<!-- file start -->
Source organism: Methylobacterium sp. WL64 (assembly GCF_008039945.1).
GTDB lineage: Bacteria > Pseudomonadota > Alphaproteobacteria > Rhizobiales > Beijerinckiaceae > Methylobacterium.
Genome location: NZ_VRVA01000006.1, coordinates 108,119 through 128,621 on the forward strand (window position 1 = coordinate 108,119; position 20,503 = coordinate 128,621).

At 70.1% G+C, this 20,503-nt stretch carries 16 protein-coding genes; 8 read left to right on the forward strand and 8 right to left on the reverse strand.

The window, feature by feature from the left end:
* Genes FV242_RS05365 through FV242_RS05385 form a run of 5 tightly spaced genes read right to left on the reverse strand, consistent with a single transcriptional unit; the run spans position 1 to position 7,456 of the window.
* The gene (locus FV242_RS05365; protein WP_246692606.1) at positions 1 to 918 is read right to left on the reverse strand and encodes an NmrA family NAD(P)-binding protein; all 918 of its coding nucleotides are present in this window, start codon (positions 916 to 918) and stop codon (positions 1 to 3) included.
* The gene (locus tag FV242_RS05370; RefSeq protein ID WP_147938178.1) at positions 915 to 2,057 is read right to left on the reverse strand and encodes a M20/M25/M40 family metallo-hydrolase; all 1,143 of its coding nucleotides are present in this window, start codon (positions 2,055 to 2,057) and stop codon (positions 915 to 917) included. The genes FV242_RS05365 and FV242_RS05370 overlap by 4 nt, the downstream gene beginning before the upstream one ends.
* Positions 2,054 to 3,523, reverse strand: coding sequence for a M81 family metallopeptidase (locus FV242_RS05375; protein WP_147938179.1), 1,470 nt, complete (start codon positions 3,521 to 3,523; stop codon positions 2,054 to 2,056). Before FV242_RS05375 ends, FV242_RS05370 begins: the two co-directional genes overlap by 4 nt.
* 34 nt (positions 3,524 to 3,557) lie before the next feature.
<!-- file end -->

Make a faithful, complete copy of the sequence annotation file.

Source organism: Methylobacterium sp. WL64 (assembly GCF_008039945.1).
GTDB lineage: Bacteria > Pseudomonadota > Alphaproteobacteria > Rhizobiales > Beijerinckiaceae > Methylobacterium.
Genome location: NZ_VRVA01000006.1, coordinates 108,119 through 128,621 on the forward strand (window position 1 = coordinate 108,119; position 20,503 = coordinate 128,621).

At 70.1% G+C, this 20,503-nt stretch carries 16 protein-coding genes; 8 read left to right on the forward strand and 8 right to left on the reverse strand.

The window, feature by feature from the left end:
* Genes FV242_RS05365 through FV242_RS05385 form a run of 5 tightly spaced genes read right to left on the reverse strand, consistent with a single transcriptional unit; the run spans position 1 to position 7,456 of the window.
* The gene (locus FV242_RS05365; protein WP_246692606.1) at positions 1 to 918 is read right to left on the reverse strand and encodes an NmrA family NAD(P)-binding protein; all 918 of its coding nucleotides are present in this window, start codon (positions 916 to 918) and stop codon (positions 1 to 3) included.
* The gene (locus tag FV242_RS05370; RefSeq protein ID WP_147938178.1) at positions 915 to 2,057 is read right to left on the reverse strand and encodes a M20/M25/M40 family metallo-hydrolase; all 1,143 of its coding nucleotides are present in this window, start codon (positions 2,055 to 2,057) and stop codon (positions 915 to 917) included. The genes FV242_RS05365 and FV242_RS05370 overlap by 4 nt, the downstream gene beginning before the upstream one ends.
* Positions 2,054 to 3,523, reverse strand: coding sequence for a M81 family metallopeptidase (locus FV242_RS05375; protein WP_147938179.1), 1,470 nt, complete (start codon positions 3,521 to 3,523; stop codon positions 2,054 to 2,056). Before FV242_RS05375 ends, FV242_RS05370 begins: the two co-directional genes overlap by 4 nt.
* 34 nt (positions 3,524 to 3,557) lie before the next feature.